Tussilago farfara, The Coltsfoot

Coltsfoot flower (Tussilago farfara)A member of the Daisy family, Coltsfoot is a composite flower head made up of central disc florets (male) and thin, radial, ray florets (female).

Coltsfoot flower (Tussilago farfara)It is native to the UK, Europe, North Africa and Western and North Asia it is an introduced species in North America.

In many parts of the world it is the first spring flower to appear and in Finland the first Coltsfoot is routinely reported in the media, signalling the end of a long winter and the coming of spring. Something that everybody looks forward to.

Early flowering is achieved because the flower heads form in the previous autumn, lie dormant through the winter and are ready to open at the first sign of spring.

Coltsfoot flower buds (Tussilago farfara)Coltsfoot flowers appear long before the leaves. The leaves only appear after the flowers have gone to seed.

Coltsfoot flower buds (Tussilago farfara)The stem is covered in long scaly bracts.

Coltsfoot flower stem (Tussilago farfara)The central disc florets are quite large and have five petals and pollen producing anthers. They have no female part and they do not produce a seed.

Coltsfoot flower (Tussilago farfara)

Coltsfoot flower (Tussilago farfara)The ray florets are female, they each have a two lobed stigma to collect pollen which leads down to the ovary, where the seed will be produced.

Coltsfoot flower (Tussilago farfara)

Coltsfoot flower (Tussilago farfara)Flowers of the Daisy family don’t have sepals. Instead many of them have a small ring of hairs, above the ovary, that will develop into the pappus or parachute that will carry the seed on the wind. Not all of them, neither Daisies nor Sunflowers develop parachutes but Coltsfoot does.

Coltsfoot pappus (Tussilago farfara)Very often the newly formed seed head will carry the remains of the flowers amongst it.

Coltsfoot seed head (Tussilago farfara) Coltsfoot seed head (Tussilago farfara)   Coltsfoot seed head (Tussilago farfara)   Coltsfoot seed head (Tussilago farfara)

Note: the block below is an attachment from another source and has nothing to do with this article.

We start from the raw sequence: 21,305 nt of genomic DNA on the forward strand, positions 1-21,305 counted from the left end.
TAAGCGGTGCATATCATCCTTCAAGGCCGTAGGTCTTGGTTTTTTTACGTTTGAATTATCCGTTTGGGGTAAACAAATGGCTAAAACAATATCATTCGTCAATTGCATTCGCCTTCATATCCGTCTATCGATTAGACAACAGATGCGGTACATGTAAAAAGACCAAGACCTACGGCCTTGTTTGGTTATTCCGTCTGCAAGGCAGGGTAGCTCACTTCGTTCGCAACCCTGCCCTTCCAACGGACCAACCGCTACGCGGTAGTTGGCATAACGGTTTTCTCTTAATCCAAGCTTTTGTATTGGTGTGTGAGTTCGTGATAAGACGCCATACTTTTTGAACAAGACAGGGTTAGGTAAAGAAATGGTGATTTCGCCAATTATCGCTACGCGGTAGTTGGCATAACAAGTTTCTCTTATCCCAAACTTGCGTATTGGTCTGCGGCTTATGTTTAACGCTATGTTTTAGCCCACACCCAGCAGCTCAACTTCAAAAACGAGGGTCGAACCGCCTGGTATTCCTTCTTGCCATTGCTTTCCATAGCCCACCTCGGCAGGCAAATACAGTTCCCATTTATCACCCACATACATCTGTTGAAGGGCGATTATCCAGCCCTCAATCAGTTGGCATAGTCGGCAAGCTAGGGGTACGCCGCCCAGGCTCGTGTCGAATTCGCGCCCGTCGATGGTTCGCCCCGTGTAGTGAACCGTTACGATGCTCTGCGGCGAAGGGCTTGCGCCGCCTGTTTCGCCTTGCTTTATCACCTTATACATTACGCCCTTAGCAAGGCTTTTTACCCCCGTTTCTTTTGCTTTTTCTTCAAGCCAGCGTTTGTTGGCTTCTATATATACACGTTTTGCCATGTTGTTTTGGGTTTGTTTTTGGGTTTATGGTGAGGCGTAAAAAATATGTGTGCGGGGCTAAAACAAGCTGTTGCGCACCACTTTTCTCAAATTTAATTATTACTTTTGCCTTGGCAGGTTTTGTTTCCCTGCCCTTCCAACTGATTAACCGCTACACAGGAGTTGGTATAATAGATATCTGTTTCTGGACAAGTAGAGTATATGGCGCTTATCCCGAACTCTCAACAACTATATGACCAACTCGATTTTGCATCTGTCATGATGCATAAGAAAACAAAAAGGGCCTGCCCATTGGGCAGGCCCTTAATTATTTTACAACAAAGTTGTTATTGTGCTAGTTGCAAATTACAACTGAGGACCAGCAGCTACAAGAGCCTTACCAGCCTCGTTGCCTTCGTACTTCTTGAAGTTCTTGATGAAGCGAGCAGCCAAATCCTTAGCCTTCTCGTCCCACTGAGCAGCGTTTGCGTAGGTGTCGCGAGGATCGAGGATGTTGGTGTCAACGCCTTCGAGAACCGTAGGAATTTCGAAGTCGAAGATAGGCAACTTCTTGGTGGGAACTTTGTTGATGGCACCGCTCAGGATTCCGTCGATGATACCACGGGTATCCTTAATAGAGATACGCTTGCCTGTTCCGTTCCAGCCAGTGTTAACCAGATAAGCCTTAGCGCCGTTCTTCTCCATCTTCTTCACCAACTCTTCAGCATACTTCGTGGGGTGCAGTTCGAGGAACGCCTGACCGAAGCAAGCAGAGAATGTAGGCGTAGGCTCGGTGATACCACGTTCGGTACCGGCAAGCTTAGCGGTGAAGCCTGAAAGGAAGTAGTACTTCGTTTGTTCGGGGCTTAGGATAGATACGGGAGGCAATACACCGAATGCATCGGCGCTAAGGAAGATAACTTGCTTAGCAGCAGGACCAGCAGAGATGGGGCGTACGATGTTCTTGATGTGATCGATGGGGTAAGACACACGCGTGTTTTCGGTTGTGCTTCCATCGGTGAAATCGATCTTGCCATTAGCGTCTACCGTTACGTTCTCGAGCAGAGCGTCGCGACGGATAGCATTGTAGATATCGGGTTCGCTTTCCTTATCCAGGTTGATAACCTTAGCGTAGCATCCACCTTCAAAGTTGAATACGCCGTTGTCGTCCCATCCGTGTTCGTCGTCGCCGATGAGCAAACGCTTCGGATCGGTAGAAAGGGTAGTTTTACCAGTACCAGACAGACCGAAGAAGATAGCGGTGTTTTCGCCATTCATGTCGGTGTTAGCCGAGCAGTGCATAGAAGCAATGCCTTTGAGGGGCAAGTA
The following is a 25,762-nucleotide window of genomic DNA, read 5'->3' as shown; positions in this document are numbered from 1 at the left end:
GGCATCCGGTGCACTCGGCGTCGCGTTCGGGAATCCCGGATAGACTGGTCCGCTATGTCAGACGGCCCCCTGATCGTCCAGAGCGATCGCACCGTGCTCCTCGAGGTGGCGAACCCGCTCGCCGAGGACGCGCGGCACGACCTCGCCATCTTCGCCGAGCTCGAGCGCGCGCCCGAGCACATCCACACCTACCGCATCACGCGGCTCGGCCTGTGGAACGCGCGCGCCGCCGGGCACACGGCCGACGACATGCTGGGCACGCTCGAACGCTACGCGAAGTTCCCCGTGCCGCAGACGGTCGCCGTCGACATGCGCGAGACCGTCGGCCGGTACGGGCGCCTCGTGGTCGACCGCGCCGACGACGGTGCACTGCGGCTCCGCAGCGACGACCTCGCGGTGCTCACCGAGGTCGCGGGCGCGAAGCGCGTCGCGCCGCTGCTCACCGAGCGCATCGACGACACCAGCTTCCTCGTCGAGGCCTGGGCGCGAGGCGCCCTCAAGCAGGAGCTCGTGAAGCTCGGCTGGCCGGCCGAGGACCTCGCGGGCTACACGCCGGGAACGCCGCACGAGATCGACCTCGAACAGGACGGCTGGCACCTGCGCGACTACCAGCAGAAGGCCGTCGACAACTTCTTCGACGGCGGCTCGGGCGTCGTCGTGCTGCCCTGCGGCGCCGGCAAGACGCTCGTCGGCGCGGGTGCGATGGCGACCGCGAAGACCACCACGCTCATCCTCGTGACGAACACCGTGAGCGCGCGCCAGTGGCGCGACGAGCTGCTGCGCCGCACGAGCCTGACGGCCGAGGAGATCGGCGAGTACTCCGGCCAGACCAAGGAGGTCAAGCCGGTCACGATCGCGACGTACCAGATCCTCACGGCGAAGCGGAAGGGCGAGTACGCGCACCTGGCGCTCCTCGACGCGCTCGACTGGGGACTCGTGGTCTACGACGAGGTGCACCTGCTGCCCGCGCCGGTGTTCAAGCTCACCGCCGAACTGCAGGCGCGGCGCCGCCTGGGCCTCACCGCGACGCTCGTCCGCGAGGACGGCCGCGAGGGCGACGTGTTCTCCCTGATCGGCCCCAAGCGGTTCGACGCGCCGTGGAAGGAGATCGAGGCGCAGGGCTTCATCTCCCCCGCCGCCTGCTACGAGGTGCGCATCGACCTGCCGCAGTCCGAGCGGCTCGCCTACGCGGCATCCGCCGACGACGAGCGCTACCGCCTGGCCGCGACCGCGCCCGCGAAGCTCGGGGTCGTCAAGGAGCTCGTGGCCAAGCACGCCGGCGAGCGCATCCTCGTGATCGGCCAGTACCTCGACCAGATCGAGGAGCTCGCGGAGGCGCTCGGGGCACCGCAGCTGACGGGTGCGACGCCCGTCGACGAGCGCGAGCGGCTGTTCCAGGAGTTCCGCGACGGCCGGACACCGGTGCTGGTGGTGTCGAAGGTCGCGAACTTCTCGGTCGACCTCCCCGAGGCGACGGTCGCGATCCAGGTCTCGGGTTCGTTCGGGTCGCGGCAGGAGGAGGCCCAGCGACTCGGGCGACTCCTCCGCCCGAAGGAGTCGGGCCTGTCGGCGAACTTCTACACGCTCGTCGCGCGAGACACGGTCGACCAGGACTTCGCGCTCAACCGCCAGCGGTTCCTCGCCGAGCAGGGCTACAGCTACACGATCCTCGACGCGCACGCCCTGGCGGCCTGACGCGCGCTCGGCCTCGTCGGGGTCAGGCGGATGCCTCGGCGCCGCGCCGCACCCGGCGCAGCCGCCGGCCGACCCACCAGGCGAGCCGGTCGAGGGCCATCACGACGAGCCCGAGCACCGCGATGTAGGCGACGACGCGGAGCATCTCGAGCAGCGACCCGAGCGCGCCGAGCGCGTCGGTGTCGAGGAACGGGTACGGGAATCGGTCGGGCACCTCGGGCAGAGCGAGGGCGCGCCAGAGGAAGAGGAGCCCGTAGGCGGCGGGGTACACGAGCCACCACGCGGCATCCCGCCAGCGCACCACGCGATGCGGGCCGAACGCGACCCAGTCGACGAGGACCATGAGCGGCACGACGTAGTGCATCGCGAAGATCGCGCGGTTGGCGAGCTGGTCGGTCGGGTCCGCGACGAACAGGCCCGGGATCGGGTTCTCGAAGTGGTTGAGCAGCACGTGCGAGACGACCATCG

Coltsfoot seed head (Tussilago farfara)

Coltsfoot seed head (Tussilago farfara)

Coltsfoot seed head (Tussilago farfara)When the flowers have gone then the leaves appear, almost like a second plant and this will be one that does not appear to ever flower.

Coltsfoot leaves (Tussilago farfara)This is the shape that gives the plant the name Coltsfoot.

Coltsfoot leaves (Tussilago farfara) Coltsfoot leaves (Tussilago farfara)   Coltsfoot leaves (Tussilago farfara)   Coltsfoot leaves (Tussilago farfara) The Latin name Tussilago comes from the words Tussil (cough) and ago (act on). It was once believed that smoking the leaves would cure a cough and the plant is occasionally referred to as English Tobacco or various other smoking related names. (It should be remembered that Tobacco itself was once hailed as a remedy for respiratory ailments)

The flowers have also been used in herbal medicine and are still available to buy as ready prepared syrups and so on, however we now know that the plant contains compounds that cause severe liver problems over time and are very dangerous to children. There is a variety developed in Germany called Tussilago farfara ‘Wien’ that has had the dangerous compounds removed, it was developed after several severe cases of liver damage and the death of one child whose mother took Coltsfoot during pregnancy.  It should be taken with caution.

Coltsfoot leaves (Tussilago farfara)Wildlife fare better. There is a cup of nectar at the base of each ray floret and the discs are full of pollen. It is a favourite of Honey bees, one study has reported that 51% of all visits to the flower were by Apis mellifera (European Honey Bee). It flowers in early spring and these early nectar sources are very important to all of our insects.

Comma Butterfly on ColtsfootAlthough insect pollination and seed production is vital to the plants survival most of the seeds produced will fail. Carried by the wind they must settle somewhere they will have a constantly damp environment. Such seeds allow the plant to colonise new areas but most new plants arise from vegetative reproduction (A new plant growing from the roots of an existing one) which is why you will usually find Coltsfoot flowering in quite dense groups.

Coltsfoot flower (Tussilago farfara)Taxonomy:

Kingdom: Plantae

Order: Asterales

Family: Asteraceae

Genus: Tussilago

Species: Tussilago farfara

Coltsfoot flower (Tussilago farfara)Back to Yellow Wildflowers

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